Policy

Kaiser Poll Shows Split on Health Law Repeal but Consensus on Costs

Most polled don’t think the changes will affect them personally

Rep. Cathy McMorris Rodgers, R-Wash., House Majority Leader Kevin McCarthy, R-Calif., Speaker Paul Ryan, R-Wis., Vice President-elect Mike Pence, and Majority Whip Steve Scalise, R-La., appear after a Jan. 4 meeting of the House Republican Conference in the Capitol to discuss a strategy to repeal the Affordable Care Act. (Tom Williams/CQ Roll Call file photo)

The American public is split on how Congress should address the future of health care, according to a new poll from the nonpartisan Kaiser Family Foundation.

Forty-seven percent of people who were polled don’t think that Congress should repeal the 2010 health care overhaul. Another 28 percent of people responding do want it repealed but want to see a replacement plan before a repeal vote is taken, while 20 percent favor an immediate repeal vote with plan details to be worked out later.

The feelings about the next steps reflect how people view the health law in general, with 46 percent saying they view it unfavorably, compared to 43 percent who have a favorable view. The Kaiser Health Tracking Poll was conducted in the third week of December among 1,204 adults.

Whatever happens, most polled don’t think the changes won’t personally affect them. Fifty-seven percent of respondents think that the quality of their health care will stay the same if Obamacare is repealed, and 55 percent don’t think it will change their ability to obtain insurance.

On cost, about 43 percent say costs will be about the same if Obamacare is repealed, 28 percent think costs will rise and 27 percent think they will decrease.

People who currently have some kind of health condition are more likely to say that their health care will get worse if the law is repealed. Fifty-four percent of households with an individual suffering from a pre-existing condition are worried that they won’t be able to afford services if the law is repealed, and 43 percent worry they will lose their health insurance.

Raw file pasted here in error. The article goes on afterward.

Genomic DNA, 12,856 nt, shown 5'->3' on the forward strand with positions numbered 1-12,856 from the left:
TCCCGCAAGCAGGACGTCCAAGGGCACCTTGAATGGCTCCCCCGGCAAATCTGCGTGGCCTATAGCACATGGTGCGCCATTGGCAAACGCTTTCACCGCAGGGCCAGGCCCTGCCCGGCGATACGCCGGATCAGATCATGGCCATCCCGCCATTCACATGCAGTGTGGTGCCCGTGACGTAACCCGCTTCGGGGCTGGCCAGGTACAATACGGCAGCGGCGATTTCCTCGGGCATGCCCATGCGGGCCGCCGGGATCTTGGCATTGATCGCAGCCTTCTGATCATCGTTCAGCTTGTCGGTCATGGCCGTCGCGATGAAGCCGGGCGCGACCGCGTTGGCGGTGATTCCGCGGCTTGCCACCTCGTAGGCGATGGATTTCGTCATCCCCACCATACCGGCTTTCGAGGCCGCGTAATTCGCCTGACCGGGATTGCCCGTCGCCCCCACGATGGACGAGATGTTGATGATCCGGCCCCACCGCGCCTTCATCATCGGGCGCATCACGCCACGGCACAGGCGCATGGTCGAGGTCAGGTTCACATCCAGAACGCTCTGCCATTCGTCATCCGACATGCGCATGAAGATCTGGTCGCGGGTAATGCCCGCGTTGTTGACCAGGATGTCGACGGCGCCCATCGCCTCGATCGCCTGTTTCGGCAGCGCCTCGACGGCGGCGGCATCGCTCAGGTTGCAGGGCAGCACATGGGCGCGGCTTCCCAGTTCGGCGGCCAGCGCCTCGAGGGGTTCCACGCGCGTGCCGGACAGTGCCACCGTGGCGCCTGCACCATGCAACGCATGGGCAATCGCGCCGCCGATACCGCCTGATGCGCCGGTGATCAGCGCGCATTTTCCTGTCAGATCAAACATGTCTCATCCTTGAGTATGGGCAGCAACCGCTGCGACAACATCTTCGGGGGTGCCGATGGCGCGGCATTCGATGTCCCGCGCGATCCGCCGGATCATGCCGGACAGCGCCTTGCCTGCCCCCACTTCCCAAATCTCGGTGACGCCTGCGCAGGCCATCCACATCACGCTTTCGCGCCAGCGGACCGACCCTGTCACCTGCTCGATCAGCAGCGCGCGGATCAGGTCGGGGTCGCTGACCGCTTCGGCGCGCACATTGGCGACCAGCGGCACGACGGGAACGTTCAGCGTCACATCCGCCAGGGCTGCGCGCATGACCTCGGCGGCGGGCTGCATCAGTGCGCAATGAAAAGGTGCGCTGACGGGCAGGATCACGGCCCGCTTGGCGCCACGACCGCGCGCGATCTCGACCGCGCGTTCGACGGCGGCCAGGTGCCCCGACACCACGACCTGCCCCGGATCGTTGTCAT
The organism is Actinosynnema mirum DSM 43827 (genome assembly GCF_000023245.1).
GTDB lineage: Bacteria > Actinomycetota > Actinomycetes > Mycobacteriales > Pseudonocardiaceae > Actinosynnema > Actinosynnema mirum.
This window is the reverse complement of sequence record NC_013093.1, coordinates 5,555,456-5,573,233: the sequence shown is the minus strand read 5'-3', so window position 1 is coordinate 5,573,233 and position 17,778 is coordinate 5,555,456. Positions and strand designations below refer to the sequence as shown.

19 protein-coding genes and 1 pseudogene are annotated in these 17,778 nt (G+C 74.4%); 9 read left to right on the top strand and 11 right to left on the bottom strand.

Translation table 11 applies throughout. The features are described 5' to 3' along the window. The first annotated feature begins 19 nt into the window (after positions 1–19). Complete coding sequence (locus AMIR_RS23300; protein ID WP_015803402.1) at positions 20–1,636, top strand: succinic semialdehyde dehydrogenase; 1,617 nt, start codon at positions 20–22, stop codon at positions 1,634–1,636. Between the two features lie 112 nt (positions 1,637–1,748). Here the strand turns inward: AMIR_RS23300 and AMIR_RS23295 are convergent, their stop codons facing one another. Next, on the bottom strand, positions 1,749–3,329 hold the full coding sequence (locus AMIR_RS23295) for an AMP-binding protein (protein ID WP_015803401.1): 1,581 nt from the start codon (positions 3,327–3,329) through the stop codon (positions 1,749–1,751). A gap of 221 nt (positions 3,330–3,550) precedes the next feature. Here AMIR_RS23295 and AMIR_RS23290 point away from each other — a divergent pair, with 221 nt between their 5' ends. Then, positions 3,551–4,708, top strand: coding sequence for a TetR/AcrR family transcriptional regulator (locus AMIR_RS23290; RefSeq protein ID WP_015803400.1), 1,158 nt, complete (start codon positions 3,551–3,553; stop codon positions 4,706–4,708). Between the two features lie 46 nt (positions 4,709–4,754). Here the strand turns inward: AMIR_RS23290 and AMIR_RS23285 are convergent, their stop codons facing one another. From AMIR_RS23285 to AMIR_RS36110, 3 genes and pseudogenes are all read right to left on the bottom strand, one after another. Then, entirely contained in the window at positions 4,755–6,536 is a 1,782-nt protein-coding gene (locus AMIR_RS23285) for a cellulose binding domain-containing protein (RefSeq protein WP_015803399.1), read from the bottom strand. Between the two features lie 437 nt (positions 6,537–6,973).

Despite the split over the health care law itself, the poll found that across the political spectrum, 67 percent of Democrats, Republicans and independents think that the cost of health care needs to be a top priority of the new Congress and administration. Sixty-one percent also say that lowering the cost of prescription drugs should be a top priority.

A more partisan view returned, however, when respondents were asked whether or not they were confident in President-elect Donald Trump’s ability to create a better health care system at a reduced cost. Fifty-one percent said they were not confident, compared to 47 percent who said they were. Most Americans, 62 percent, also prefer that the health system guarantee a certain amount of coverage and financial assistance for lower-income Americans and seniors, even if it comes at a cost for the federal government, but they were split among party lines again: 79 percent of Democrats favor this approach, compared to 38 percent of Republicans. Most Republicans, 53 percent, think that the federal government’s role should be decreased even if it means limiting assistance for seniors and the poor.

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